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A Few Thoughts About Film Songs

by Cary Wong

Part 1: "Wise Up"

Film music fans may have varied opinions about who's the best composer or what's the best score of any given year, but the one thing they will most likely agree on is this: all-song soundtracks are the bane of our existence and will cause the downfall of civilization as we know it. Exaggeration? I think not.

This viewpoint is especially valid when an all-song soundtrack is released INSTEAD of a score soundtrack. But, this strong opinion may cloud a very important trend that's been occurring in Hollywood especially in this last decade: film songs are not only getting better, but they are probably at their peak. Now I'm not talking about those teenybopper or gangsta rap soundtracks, which just seems to be a dumping ground for generic songs by the artists on the label the soundtrack is released on, but I mean actual songs that are written for the movie and which plays an integral part of the movie-going experience.

A lot of movies still rely on standards to get a particular nostalgic response (the films of Nora Ephron and Woody Allen come to mind) but daring and adventurous directors are now turning to established songwriters to help in telling the story. These directors include Gus Van Sant who asked indie rocker Elliot Smith to write songs for "Good Will Hunting" and Kevin Smith who had Alanis Morisette not only sings but stars (as God, for God sake) in "Dogma." The art of film songs are getting a big lift from these collaborations of pop stars with film directors.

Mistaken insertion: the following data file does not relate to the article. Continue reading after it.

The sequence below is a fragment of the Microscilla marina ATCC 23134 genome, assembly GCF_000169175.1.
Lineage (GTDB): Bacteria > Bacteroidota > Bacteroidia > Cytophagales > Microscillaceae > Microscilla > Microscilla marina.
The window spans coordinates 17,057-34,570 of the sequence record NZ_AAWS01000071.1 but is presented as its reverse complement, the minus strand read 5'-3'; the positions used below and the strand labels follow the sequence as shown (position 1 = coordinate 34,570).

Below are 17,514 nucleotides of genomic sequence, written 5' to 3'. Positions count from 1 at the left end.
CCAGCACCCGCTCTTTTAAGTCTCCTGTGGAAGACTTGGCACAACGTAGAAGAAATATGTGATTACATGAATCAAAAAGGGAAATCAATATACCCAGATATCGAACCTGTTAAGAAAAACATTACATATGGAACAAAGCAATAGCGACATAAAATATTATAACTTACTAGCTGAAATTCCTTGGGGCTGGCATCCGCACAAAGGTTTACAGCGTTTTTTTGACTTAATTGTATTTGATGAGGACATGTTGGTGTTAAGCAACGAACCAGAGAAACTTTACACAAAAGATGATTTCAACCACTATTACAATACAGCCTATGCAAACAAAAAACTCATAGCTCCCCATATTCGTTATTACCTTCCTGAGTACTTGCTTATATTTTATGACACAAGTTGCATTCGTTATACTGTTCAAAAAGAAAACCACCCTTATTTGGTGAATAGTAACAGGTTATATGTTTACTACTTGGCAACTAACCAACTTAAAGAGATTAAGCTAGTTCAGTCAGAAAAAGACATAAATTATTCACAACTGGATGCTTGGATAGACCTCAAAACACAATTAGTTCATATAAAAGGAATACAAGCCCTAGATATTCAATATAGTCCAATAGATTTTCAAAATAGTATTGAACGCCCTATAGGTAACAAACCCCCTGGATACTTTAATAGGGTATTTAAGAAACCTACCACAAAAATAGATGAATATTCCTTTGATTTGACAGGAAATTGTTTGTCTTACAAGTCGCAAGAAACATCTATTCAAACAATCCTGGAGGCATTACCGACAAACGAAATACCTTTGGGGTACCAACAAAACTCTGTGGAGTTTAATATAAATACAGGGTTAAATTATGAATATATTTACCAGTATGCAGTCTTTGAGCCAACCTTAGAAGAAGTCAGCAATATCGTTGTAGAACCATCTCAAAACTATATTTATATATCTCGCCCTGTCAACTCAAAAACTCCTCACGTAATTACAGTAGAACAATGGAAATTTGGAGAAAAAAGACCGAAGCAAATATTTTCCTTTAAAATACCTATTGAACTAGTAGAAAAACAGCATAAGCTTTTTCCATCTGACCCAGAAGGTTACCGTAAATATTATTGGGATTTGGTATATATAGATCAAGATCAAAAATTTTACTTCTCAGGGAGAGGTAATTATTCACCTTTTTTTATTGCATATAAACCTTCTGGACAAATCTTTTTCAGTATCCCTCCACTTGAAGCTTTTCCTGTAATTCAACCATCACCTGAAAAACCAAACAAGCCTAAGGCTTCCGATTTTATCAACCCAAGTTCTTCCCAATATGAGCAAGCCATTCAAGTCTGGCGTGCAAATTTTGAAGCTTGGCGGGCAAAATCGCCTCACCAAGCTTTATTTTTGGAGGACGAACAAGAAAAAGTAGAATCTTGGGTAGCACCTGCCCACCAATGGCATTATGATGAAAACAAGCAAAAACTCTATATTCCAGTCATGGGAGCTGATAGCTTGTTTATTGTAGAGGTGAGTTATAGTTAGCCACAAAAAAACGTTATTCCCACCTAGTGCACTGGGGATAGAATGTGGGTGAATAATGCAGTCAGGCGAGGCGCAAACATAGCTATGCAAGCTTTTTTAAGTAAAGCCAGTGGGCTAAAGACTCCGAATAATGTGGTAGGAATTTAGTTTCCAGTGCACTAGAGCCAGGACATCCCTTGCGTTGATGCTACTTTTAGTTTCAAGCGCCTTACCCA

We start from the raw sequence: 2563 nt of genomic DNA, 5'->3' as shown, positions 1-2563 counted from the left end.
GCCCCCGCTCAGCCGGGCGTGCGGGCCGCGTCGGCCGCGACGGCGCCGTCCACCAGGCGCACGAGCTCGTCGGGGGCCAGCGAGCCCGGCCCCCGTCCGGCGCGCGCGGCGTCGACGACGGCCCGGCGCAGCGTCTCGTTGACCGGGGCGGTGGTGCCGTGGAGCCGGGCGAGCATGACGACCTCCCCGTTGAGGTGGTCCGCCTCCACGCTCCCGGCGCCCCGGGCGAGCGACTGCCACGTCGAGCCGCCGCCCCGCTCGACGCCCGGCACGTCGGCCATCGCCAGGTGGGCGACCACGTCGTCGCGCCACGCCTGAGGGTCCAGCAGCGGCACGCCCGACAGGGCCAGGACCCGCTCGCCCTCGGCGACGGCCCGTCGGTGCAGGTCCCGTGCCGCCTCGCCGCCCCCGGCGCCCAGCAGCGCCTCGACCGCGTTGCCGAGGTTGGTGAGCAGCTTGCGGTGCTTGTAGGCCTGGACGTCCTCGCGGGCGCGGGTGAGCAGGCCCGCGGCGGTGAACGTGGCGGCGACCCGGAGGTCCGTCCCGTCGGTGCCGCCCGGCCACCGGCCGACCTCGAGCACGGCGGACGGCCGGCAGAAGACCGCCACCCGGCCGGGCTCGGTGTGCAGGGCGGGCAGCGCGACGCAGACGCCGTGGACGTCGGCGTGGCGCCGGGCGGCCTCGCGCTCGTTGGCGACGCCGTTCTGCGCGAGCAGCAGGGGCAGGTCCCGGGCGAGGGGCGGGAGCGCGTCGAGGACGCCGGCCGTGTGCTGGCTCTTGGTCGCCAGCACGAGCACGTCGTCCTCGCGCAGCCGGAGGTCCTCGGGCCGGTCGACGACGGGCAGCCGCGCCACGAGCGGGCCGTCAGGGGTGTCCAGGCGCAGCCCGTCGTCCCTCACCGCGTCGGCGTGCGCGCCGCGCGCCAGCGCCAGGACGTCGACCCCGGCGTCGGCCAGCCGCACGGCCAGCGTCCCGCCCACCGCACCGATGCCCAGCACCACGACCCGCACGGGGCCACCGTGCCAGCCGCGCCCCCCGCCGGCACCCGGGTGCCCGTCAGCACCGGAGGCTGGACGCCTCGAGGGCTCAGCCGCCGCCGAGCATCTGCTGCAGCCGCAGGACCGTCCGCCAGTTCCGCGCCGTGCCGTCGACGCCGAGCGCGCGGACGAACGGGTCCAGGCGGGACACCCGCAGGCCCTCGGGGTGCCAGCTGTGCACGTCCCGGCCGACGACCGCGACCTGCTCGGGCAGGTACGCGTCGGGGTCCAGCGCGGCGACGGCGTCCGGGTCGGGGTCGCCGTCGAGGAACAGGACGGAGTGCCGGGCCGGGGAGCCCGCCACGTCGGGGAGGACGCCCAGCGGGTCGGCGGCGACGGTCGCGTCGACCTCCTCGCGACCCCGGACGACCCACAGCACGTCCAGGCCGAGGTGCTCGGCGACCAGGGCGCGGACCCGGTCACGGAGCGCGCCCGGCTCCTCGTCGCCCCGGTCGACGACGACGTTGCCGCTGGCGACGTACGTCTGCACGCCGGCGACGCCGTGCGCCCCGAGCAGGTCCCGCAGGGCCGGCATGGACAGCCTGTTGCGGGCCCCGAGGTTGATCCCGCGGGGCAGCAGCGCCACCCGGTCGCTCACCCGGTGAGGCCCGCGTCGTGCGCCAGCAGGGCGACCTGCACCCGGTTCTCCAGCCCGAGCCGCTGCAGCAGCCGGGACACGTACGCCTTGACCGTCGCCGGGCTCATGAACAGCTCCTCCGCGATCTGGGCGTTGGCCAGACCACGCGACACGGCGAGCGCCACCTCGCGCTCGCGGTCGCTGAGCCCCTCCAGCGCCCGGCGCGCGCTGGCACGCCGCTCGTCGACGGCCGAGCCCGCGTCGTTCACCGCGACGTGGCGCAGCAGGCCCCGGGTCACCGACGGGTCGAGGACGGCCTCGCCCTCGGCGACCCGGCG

The most dramatic example of this is Paul Thomas Anderson who showed that songs could still make a difference in a movie even though the two songs that made the most impression in "Magnolia" were an older song ("Wise Up") and a remake ("One"). The connection and inspiration for Anderson was Aimee Mann who sang and wrote most of the songs featured. The controversial sequence involving "Wise Up" was particularly inventive in a movie full of surprises. A lot of people either snickered at Thomas's musical interlude of applauded its audacity. The beautiful and Oscar nominated "Save Me" was relegated to the end credits which didn't make the song any less enjoyable, just less important to the integrity of the movie. It perfectly captured the themes and ideals of the film, and the video, which Anderson directed, placed Mann squarely in the action of the film's many plotlines was an added bonus to the film's many fans.

But, trying to get film score fans to talk about film songs is like trying to get Jerry Goldsmith to talk to Lukas Kendall. The only time film score fans will even discuss songs is when it involves James Bond title songs. In this and in only this context will score enthusiast talk about the merit of say Duran Duran and Tina Turner. For some reason, it's OK to discuss this since the composer is usually involved with the title song of each Bond movie. One notable exception for the longest time was "Live and Let Die" which had the good fortune to use super-hot Paul McCartney who brought some sort of legitimacy to the proceedings. After that, pop stars began lining up to be a part of this tradition. Super-hot Sheryl Crow made a blunder with her solo-penned title song for "Tomorrow Never Dies" which doesn't compare to the beautiful (in both writing and performance) song from the same movie by kd lang, "Surrender." The song was co-written by composer David Arnold as was Garbage's "The World Is Not Enough," which I like a lot.

The best song of last year in my opinion, was "When She Loved Me" from "Toy Story 2" which dramatized something in the story and made us care for a character who up to then was slightly unlikable. This beautiful song, sung a little too earnestly by Sarah McLaughlan, is probably the most heartbreaking song in an animated movie since "Baby Mine" in "Dumbo." However, unless they change the gender of either the singer or the title pronoun, this song seems destined to be a big lesbian anthem.

Tomorrow I will talk about animated features, Broadway composers and the worst songwriters in the business: film composers themselves.

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